• Amino-acid neurotransmitter system dysfunction plays a major role in the pathophysiology of depression. Several studies have demonstrated the potential of amino acids as a source of neuro-specific biomarkers could be used in future diagnosis of depression. Only partial amino acids such as glycine and asparagine were determined from certain parts of rats' brain included hippocampi and cerebral cortex in previous studies. However, according to systematic biology, amino acids in different area of brain are interacted and interrelated. Hence, the determination of 34 amino acids through entire rats' brain was conducted in this study in order to demonstrate more possibilities for biomarkers of depression by discovering other potential amino acids in more areas of rats' brain. As a result, 4 amino acids (L-aspartic acid, L-glutamine, taurine and ${\gamma}$-amino-n-butyric acid) among 34 were typically identified as potentially primary biomarkers of depression by data statistics. Meanwhile, an antidepressant called Fluoxetine was employed to verify other potential amino acids which were not identified by data statistics. Eventually, we found L-${\alpha}$-amino-adipic acid could also become a new potentially secondary biomarker of depression after drug validation. In conclusion, we suggested that L-aspartic acid, L-glutamine, taurine, ${\gamma}$-amino-n-butyric acid and L-${\alpha}$-amino-adipic acid might become potential biomarkers for future diagnosis of depression and development of antidepressant.

Free Amino Acid Composition of Korean Spinach (Spinacia oleracea) Cultivars as Influenced by Different Harvesting Time

  • Yoon, Young-Eun;Kuppusamy, Saranya;Kim, Song Yeob;Kim, Jang Hwan;Lee, Yong Bok
    • Korean Journal of Environmental Agriculture
    • /
    • v.35 no.2
    • /
    • pp.104-110
    • /
    • 2016
  • BACKGROUND: There is lack of comprehensive compositional data of the amino acid profile of spinach with regard to different cultivars. A more detailed knowledge in this aspect will be of benefit in the future selection of spinach genotypes with improved nutritional quality.METHODS AND RESULTS: The effects of cultivar type (Jeoncheonhu, Sagyejul, Namdongcho and Mustang) and harvest time (79th, 116th and 145th days after sowing or DAS) on the concentrations of free amino acids in field-grown spinach (Spinacia oleracea) were examined. About 35 different free amino acids were detected and quantified by the amino acid analyzer. Glutamic acid and proline were identified as the major amino acids, while α -aminoadipic acid and α-aminobutyric acid were present in much lower concentrations. Spinach constituted 1468.4 mg/100 g total free amino acids (TAA), of which essential amino acids, neutral/acidic amino acids and sulphur containing amino acids constituted around 15, 45 and 2% of the TAA, respectively. The most limiting amino acids among the leafy vegetables - cysteine was recorded only in Mustang harvested at 116 DAS. Free amino acid contents did not differ significantly among the spinach cultivars and also at different harvest times.CONCLUSION: The data show that, either of the spinach cultivars, preferably Mustang harvested on or after 116 DAS can serve as a significant source of nutritionally relevant amino acids to meet the demand of the growing populations.

Quantitative Analysis of Total Aimno Acids and Free Sugars in Lycii fructus (진도산(珍島産) 구기자(枸杞子)의 아미노산조성(組成)과 유리당(遊離糖)의 분석(分析))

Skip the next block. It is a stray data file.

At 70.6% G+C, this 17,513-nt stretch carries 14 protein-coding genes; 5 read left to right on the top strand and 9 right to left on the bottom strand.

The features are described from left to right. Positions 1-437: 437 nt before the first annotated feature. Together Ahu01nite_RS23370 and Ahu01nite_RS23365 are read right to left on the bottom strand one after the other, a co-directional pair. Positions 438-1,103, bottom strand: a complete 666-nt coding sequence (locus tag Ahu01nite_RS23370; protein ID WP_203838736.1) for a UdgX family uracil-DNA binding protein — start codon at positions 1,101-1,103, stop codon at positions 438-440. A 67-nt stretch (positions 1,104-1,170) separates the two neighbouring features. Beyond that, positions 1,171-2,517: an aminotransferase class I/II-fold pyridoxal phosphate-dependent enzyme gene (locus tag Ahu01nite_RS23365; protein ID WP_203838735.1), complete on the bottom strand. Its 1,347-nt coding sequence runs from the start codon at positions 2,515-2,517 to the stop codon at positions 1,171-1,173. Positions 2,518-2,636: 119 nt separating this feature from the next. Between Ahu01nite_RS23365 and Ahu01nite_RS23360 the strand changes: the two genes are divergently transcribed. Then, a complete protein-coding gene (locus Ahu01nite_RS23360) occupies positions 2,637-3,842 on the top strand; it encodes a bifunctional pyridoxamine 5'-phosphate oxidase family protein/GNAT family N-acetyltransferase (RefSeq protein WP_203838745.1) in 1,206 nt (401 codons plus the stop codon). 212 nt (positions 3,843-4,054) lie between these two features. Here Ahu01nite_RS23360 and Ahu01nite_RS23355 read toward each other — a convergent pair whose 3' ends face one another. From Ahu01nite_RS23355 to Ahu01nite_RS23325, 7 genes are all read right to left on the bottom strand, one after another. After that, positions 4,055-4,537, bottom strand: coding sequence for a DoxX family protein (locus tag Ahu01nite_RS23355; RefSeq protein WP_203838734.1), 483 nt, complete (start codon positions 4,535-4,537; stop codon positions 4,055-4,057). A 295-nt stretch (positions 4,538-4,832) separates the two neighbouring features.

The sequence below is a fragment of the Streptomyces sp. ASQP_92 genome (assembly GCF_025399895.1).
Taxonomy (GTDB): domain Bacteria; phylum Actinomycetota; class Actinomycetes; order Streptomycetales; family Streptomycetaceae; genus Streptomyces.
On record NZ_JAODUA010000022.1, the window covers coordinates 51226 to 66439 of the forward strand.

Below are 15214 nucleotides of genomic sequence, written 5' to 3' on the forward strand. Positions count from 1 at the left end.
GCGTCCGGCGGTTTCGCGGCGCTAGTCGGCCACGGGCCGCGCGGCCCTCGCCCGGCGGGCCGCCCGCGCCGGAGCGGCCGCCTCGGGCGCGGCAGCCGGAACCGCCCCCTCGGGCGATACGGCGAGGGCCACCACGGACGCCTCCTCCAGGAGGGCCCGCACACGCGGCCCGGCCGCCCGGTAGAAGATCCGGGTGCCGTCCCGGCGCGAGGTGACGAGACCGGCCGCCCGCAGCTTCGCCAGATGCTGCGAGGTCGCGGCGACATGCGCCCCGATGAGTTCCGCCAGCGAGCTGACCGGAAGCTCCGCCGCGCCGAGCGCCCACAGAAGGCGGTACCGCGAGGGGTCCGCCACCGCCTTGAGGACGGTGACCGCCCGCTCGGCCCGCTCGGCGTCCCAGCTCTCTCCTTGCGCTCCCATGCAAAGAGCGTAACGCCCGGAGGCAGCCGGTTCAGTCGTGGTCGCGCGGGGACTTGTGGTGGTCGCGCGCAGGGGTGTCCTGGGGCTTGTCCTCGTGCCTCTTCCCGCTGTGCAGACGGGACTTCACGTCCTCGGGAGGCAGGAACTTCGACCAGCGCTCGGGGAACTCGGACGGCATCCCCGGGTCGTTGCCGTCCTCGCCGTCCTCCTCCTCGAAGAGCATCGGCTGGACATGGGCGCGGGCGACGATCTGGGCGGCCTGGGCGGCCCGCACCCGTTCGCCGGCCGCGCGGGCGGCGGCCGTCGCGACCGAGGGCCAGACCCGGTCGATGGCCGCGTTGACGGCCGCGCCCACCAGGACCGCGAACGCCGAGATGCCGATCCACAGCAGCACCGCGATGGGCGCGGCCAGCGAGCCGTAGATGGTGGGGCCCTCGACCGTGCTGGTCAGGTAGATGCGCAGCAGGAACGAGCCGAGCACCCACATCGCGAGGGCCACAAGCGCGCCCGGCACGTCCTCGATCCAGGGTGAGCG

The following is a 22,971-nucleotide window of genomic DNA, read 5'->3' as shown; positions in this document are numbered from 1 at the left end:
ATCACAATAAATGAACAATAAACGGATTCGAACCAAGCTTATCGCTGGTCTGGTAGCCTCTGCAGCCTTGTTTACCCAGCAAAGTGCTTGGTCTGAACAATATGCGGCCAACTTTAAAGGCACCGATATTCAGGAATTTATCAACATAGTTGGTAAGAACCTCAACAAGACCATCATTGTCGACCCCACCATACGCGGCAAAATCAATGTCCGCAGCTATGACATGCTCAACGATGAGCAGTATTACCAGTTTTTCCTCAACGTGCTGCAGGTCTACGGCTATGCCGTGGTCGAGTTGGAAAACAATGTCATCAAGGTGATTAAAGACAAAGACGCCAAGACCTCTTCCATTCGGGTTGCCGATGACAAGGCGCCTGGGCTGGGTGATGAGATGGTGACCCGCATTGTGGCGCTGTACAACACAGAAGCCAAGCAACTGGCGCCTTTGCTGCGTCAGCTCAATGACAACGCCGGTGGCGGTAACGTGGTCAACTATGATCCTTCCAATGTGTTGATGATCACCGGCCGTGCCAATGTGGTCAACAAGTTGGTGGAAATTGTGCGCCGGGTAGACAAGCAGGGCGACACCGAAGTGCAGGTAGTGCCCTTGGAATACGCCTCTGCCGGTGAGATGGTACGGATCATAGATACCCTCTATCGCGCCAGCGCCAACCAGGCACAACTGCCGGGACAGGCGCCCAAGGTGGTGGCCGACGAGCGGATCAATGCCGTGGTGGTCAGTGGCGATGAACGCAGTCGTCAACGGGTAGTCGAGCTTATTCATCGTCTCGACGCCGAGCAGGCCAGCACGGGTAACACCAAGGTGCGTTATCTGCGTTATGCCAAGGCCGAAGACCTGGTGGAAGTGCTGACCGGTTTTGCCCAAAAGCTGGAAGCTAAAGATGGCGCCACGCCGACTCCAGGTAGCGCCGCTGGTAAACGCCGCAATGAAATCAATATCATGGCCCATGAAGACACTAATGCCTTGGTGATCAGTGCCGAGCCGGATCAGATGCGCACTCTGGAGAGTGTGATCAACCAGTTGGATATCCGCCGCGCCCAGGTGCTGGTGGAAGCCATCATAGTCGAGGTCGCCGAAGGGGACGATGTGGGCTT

• Lee, Mung-Yul;Sheo, Hwa-Joong
    • Journal of the Korean Society of Food Science and Nutrition
    • /
    • v.15 no.3
    • /
    • pp.249-252
    • /
    • 1986
  • This quantitative analysis was carried out in order to investigate the isolation and identification of total amino acids and free sugars in Lycii fructus by using amino acid autoanalyzer and HPLC. 17 kinds of amino acids were analyzed by amino acid autoanalyzer, that is, aspartic acid, proline, glyclne, analine, cystine, valine, methionine, isoleucine, leucine, tyrosine, phenyla lanine, histidine, lysine, arginine, threonine, serine and glutamic acid. Threonine (3,745mg/100g) was the richest among them and total amounts of the essential amino acid, which was 53.93% of total amino acids, was 10,773mg/100g. Free sugars isolated by HPLC wet·e glucose, fructose and saccharose.

  • PDF

Changes of Amino Acid Neurotransmitter Contents in Rat Brain by Toluene Inhalation (톨루엔 흡입이 뇌내 아미노산 신경전달물질 함량에 미치는 영향)

  • 이선희;신대섭;김부영
    • Biomolecules & Therapeutics
    • /
    • v.3 no.1
    • /
    • pp.91-96
    • /
    • 1995
  • The effects of toluene inhalation on the contents of amino acid neurotransmitters in rat brain were investigated and blood toluene concentrations inducing changes of behavior and amino acid neurotransmitter contents in rat brain were observed. Male wistar rats were exposed to toluene vapor (single dose : 1700, 5000 and 10000 ppm for 2 hrs, repeated dose : 1700 and 5000 ppm for 2 hrs/day$\times$6 days). Toluene concentrations in blood and the inhalation chamber were assayed by GC with headspace sampler. HPLC method following PITC derivatization was used to measure the amino acid contents in brain tissues such as frontal cortex, caudate, hippocampus, cerebellum and brain stem. Glutamic acid and aspartic acid levels were increased by single inhalation of toluene (5000 ppm) in all the brain areas assayed in this experiment. In caudate and cerebellum, taurine levels were decreased by single inhalation of low dose toluene (1700 ppm), but increased by repeated administration. At high blood toluene concentration, GABA levels were increased in all the brain areas assayed in this experiment and the increasing extents of inhibitory amino acid contents measured in caudate and hippocampus were greater than those of excitatory amino acids. These results suggest that the changes of amino acid neurotransmitter contents in brain by exposure to toluene may modulate toluene-induced behaviors.

  • PDF